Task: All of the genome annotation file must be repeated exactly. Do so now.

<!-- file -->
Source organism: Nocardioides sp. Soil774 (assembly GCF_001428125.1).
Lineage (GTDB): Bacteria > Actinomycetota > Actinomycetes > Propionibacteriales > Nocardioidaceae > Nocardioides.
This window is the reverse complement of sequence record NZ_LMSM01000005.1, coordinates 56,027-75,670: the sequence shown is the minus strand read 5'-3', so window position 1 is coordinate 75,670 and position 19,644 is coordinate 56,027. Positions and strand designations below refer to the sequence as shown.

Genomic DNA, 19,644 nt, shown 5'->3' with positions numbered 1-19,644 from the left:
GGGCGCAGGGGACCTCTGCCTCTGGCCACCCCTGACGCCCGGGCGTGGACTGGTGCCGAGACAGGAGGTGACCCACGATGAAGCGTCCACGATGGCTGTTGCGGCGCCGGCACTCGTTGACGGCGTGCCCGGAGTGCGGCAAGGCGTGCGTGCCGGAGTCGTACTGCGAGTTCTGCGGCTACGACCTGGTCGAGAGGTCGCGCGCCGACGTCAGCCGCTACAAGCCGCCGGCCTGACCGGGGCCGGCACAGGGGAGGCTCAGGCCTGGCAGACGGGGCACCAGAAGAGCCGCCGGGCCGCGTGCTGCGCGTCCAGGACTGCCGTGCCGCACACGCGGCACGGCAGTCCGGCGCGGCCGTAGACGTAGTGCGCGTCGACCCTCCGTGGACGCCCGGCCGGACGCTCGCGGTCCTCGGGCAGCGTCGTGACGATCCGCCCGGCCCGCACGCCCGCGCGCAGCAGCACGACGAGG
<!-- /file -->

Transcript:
Source organism: Nocardioides sp. Soil774 (assembly GCF_001428125.1).
Lineage (GTDB): Bacteria > Actinomycetota > Actinomycetes > Propionibacteriales > Nocardioidaceae > Nocardioides.
This window is the reverse complement of sequence record NZ_LMSM01000005.1, coordinates 56,027-75,670: the sequence shown is the minus strand read 5'-3', so window position 1 is coordinate 75,670 and position 19,644 is coordinate 56,027. Positions and strand designations below refer to the sequence as shown.

Genomic DNA, 19,644 nt, shown 5'->3' with positions numbered 1-19,644 from the left:
GGGCGCAGGGGACCTCTGCCTCTGGCCACCCCTGACGCCCGGGCGTGGACTGGTGCCGAGACAGGAGGTGACCCACGATGAAGCGTCCACGATGGCTGTTGCGGCGCCGGCACTCGTTGACGGCGTGCCCGGAGTGCGGCAAGGCGTGCGTGCCGGAGTCGTACTGCGAGTTCTGCGGCTACGACCTGGTCGAGAGGTCGCGCGCCGACGTCAGCCGCTACAAGCCGCCGGCCTGACCGGGGCCGGCACAGGGGAGGCTCAGGCCTGGCAGACGGGGCACCAGAAGAGCCGCCGGGCCGCGTGCTGCGCGTCCAGGACTGCCGTGCCGCACACGCGGCACGGCAGTCCGGCGCGGCCGTAGACGTAGTGCGCGTCGACCCTCCGTGGACGCCCGGCCGGACGCTCGCGGTCCTCGGGCAGCGTCGTGACGATCCGCCCGGCCCGCACGCCCGCGCGCAGCAGCACGACGAGG